However, once we gain experience, we realize it’s good for readers to have questions and to figure things out from the subtext. The Emotion Thesaurus by Angela Ackerman and Becca Puglisi is excellent at giving suggestion on how to show emotion, both from the point-of-view (POV) character as well as from a non-POV character. Simply wanting the reader to know the emotions of another character is not a reason to switch POV. *smile*

Once we’ve determined a POV change is really needed—think emotional arcs, plot turning points, or who has the most at risk—we need to know how to do changes in close third person POV properly. I hope you enjoy!

Read More…

Link

Thoughts On ‘Claiming Concepts’

I adore film, video-games, and really any form of media able to tell a good story. Irrespective of it’s originality. In that, most things aren’t original anymore by perhaps the concept. However, the artistic fingerprint, content, perspective and a slew of other things make it unique and special. But I find a worrisome thing. It seems as though to me that there are many video games and films which  take an excellent premise and do a piss poor job at executing it. Resulting in a failure of a piece of art. Devolving into, gimmickry, and anyone who creates a latter work that contains such a premise runs into problems.

Take for instance R.I.P.D., the concept was amazing and if executed well, would be exciting, thrilling, and perhaps even philosophical. However, it comes off as a fraction of what it could have been. Too big as well, instead of focusing on a smaller scale conflict and exploring the idea, they went to apocalyptic levels. This leads them to have no where to go afterward. The possibilities of future endeavors is dried up. But the problem I find is, there may be phenomenal stories surrounding this idea. However if other writers were to create works on such an idea (ignorant or not of the existing property)  many people will liken it to R.I.P.D. Either the new work (thought out or not) will be treated as being a rip off, gimmicky, or ‘we already saw that’. Eliminating potential good work. All because someone thought, ‘hey cool idea, rush it through, hollywoodify it’ and well, that idea is now ‘taken’ and will require x-amount of years before it’s gone from the collective movie-lover consciousness.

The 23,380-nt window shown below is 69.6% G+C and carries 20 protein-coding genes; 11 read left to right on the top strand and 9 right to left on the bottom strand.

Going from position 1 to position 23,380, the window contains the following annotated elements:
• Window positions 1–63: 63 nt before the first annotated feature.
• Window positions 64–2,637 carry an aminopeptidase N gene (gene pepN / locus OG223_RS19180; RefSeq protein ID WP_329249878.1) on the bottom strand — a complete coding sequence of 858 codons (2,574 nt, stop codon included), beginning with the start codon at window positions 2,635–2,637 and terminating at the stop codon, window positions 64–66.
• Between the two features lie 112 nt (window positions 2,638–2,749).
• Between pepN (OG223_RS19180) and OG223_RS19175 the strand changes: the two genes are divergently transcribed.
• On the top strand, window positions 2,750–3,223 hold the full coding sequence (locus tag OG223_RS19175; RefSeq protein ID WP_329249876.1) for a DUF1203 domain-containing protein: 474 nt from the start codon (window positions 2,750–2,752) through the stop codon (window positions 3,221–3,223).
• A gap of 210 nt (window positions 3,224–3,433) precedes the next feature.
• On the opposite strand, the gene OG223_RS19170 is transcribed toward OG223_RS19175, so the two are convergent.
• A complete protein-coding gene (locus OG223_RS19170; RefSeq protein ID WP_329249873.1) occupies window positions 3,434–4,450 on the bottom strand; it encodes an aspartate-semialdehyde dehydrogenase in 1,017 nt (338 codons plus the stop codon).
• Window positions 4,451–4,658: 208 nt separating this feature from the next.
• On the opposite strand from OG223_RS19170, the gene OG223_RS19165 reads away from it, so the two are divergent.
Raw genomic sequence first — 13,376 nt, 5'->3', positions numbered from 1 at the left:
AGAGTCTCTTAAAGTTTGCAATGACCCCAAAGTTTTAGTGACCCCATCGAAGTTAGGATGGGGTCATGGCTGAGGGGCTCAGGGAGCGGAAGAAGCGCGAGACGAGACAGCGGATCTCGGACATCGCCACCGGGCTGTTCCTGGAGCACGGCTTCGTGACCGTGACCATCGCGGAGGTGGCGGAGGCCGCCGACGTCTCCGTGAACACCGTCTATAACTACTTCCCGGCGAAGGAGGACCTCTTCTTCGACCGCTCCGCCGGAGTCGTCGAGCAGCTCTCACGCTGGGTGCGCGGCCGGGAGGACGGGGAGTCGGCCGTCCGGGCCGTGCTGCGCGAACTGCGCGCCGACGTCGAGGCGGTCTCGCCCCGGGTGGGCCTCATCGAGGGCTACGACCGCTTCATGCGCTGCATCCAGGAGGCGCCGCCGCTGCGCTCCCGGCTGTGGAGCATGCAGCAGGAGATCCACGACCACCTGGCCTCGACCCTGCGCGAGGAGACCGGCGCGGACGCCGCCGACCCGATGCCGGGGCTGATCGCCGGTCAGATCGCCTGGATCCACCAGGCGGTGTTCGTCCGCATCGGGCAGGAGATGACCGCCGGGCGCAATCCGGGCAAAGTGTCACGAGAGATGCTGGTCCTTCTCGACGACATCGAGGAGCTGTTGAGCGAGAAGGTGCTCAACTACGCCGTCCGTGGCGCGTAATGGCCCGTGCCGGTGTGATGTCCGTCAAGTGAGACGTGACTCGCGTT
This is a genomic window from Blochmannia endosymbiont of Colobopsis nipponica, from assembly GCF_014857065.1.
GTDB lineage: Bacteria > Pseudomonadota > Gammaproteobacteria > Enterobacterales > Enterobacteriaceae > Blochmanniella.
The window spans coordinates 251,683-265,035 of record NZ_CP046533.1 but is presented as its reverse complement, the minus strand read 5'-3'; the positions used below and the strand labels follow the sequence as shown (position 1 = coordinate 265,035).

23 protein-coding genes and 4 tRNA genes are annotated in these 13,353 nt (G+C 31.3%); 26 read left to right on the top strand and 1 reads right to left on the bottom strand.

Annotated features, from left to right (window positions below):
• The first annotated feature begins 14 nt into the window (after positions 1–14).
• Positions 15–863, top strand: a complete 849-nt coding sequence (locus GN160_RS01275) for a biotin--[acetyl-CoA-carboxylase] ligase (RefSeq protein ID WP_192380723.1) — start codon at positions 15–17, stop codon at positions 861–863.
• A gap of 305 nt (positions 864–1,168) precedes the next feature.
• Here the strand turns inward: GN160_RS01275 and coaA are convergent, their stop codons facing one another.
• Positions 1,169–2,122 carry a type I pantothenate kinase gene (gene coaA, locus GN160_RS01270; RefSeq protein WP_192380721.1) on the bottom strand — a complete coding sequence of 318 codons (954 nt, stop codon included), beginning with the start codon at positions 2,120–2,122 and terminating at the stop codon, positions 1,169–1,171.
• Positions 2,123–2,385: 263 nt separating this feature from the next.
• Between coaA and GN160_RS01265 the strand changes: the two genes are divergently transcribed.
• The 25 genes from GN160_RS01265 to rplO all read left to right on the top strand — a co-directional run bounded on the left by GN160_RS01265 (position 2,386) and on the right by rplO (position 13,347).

Now, there’s nothing wrong with making films on ideas like this. Obviously. That’d be counterproductive, uncreative and arrogant. But I worry that when these concepts are placed out there like such that consumers of any medium (film, book, game) will look at it like ‘yep, saw that, it was *insert intellectual property* and your just ripping them off. Wizards? Harry Potter. Zombies? Walking Dead. It’s not always the case. Certainly not. There are loads of zombies as a central point of stories. Though the undead concept I continue to notice among readers is ‘getting old’. Perhaps it is from a writer’s perspective that works I create might have broad similarities to works not yet produced, resulting in potentially unmarketable books because someone else thought ‘Hey quick let’s make something about mythical monsters! Toss in cardboard characters, weak plot line, explosions, one-liners, and cliche story archs. Now anyone who makes a work on Greek gods will be copying us.’ For a few years.